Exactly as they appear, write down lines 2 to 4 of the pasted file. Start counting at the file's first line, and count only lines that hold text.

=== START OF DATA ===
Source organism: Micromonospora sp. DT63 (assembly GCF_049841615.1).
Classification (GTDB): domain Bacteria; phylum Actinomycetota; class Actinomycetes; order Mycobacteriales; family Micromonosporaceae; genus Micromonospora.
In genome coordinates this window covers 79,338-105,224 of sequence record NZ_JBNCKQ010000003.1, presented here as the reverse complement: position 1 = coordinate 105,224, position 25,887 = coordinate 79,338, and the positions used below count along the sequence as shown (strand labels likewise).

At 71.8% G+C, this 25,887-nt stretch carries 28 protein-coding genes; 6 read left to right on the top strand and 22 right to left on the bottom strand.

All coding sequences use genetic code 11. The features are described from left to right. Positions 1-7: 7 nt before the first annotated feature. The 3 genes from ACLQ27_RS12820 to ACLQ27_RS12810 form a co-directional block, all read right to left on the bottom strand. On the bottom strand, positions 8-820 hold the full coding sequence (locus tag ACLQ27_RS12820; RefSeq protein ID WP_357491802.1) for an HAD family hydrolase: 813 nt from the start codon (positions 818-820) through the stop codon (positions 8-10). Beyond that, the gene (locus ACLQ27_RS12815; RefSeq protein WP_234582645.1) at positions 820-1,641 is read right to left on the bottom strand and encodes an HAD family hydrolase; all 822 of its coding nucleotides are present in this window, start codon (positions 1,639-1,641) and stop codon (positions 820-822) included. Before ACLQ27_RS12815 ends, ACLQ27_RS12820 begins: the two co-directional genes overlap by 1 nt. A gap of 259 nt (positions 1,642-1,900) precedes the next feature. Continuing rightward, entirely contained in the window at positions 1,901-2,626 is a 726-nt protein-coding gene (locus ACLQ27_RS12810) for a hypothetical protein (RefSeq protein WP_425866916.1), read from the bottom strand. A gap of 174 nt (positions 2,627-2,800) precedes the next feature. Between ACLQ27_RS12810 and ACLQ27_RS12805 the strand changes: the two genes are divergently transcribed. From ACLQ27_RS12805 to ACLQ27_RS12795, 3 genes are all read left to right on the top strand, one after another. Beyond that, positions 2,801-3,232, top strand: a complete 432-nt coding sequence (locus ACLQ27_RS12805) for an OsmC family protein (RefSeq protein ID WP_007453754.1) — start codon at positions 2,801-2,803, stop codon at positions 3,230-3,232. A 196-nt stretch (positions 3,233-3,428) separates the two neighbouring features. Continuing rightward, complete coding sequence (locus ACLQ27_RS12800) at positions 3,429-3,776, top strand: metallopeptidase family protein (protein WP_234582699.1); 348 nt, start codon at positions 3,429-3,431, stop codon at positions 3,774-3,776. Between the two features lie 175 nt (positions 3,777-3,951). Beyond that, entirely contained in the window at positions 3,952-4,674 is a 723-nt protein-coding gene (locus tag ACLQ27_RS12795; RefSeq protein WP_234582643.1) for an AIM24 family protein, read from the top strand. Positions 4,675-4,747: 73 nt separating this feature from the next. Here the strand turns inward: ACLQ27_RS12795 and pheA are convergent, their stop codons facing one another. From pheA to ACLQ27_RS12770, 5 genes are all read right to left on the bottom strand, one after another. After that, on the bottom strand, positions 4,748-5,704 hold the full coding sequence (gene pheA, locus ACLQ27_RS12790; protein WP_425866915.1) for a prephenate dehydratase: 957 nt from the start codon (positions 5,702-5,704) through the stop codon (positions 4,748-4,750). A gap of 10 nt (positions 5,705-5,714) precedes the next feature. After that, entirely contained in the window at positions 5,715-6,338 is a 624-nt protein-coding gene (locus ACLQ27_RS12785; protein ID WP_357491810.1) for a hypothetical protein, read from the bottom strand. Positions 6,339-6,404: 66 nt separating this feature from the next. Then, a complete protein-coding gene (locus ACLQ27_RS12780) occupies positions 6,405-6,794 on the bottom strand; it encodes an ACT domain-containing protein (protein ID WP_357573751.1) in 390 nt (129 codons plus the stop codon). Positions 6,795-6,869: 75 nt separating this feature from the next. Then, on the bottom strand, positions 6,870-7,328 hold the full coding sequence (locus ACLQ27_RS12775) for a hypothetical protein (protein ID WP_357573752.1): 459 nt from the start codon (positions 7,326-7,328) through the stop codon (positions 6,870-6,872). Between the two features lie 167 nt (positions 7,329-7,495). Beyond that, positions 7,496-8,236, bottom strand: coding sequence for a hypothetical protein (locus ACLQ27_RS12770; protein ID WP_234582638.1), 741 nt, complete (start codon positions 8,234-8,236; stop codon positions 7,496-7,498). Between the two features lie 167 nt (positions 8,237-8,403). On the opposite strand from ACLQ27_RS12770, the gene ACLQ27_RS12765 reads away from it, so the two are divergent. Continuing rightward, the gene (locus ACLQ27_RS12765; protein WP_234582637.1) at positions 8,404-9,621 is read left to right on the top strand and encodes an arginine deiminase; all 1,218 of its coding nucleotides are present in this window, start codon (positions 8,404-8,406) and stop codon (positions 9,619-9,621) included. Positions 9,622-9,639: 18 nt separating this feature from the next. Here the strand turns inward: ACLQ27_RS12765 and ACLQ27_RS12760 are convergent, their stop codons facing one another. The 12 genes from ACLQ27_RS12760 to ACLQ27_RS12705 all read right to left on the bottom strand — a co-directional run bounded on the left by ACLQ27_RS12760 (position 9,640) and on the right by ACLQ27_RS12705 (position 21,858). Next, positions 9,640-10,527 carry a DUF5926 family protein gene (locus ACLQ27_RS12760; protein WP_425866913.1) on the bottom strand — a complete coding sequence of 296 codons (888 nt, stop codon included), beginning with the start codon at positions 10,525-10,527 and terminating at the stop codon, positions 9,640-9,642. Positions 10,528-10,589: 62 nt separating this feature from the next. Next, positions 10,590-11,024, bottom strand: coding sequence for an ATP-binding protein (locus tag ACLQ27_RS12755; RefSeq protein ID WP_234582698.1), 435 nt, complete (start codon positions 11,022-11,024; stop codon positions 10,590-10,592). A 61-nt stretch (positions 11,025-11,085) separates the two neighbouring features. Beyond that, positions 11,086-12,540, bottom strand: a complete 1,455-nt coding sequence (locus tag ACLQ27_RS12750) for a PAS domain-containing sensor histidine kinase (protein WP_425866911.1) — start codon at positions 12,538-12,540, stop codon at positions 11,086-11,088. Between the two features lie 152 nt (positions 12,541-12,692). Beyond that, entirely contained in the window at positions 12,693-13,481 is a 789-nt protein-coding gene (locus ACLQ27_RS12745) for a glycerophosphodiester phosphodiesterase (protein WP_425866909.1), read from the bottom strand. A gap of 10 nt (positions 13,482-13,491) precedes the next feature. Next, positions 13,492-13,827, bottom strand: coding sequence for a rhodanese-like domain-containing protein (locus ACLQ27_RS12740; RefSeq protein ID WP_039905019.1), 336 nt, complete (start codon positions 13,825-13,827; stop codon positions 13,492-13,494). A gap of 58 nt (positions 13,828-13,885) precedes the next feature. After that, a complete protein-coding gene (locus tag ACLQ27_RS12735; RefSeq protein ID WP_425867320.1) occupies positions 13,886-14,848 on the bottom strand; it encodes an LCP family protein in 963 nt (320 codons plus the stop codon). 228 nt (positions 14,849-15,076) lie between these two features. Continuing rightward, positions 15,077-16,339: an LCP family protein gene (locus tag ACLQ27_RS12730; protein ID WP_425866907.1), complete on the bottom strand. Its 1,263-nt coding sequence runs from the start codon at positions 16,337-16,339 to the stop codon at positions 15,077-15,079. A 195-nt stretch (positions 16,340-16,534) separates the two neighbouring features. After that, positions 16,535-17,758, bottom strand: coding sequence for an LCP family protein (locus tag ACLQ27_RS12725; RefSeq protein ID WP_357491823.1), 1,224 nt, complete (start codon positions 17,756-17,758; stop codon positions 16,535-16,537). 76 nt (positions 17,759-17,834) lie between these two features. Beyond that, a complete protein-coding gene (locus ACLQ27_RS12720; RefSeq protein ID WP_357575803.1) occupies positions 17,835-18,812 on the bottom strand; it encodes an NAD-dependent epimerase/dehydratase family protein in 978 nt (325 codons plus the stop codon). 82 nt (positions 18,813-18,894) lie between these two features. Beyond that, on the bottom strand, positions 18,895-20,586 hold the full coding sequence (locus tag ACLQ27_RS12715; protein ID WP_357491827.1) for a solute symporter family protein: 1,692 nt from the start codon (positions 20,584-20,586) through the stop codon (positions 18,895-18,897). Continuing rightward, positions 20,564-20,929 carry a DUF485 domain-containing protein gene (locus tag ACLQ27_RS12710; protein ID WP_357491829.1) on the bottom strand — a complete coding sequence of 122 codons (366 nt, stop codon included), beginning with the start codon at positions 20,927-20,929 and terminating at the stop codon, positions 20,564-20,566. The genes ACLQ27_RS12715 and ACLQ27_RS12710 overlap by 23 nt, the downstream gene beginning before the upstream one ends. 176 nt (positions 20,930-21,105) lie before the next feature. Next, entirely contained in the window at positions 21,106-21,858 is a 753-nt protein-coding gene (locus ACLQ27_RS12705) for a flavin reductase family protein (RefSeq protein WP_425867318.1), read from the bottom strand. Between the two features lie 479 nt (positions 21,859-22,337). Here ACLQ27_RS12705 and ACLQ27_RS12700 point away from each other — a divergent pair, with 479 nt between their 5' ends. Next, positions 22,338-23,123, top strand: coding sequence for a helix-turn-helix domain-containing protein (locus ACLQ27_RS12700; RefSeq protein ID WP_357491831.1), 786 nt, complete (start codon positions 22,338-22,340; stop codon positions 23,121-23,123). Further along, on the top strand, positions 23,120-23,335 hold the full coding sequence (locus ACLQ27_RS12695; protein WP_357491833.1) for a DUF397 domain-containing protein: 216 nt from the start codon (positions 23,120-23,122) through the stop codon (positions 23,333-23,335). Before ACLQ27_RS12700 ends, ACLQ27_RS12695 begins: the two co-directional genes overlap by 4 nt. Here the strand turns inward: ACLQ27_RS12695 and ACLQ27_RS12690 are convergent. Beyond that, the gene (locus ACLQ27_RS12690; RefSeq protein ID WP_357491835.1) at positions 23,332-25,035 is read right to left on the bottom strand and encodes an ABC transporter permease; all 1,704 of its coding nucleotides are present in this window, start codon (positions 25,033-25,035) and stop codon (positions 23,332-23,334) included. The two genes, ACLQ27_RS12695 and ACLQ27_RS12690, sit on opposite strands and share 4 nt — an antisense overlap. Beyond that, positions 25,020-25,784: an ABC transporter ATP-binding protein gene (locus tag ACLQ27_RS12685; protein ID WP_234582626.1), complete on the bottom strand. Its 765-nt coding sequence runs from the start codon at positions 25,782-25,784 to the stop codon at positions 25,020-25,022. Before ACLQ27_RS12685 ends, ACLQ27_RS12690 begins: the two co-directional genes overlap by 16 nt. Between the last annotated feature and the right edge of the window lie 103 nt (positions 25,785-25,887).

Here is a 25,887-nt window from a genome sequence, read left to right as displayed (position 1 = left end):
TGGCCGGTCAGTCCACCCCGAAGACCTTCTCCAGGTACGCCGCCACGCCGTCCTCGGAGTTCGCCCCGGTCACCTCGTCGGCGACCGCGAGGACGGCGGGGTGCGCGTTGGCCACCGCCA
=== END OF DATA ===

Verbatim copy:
Classification (GTDB): domain Bacteria; phylum Actinomycetota; class Actinomycetes; order Mycobacteriales; family Micromonosporaceae; genus Micromonospora.
In genome coordinates this window covers 79,338-105,224 of sequence record NZ_JBNCKQ010000003.1, presented here as the reverse complement: position 1 = coordinate 105,224, position 25,887 = coordinate 79,338, and the positions used below count along the sequence as shown (strand labels likewise).

At 71.8% G+C, this 25,887-nt stretch carries 28 protein-coding genes; 6 read left to right on the top strand and 22 right to left on the bottom strand.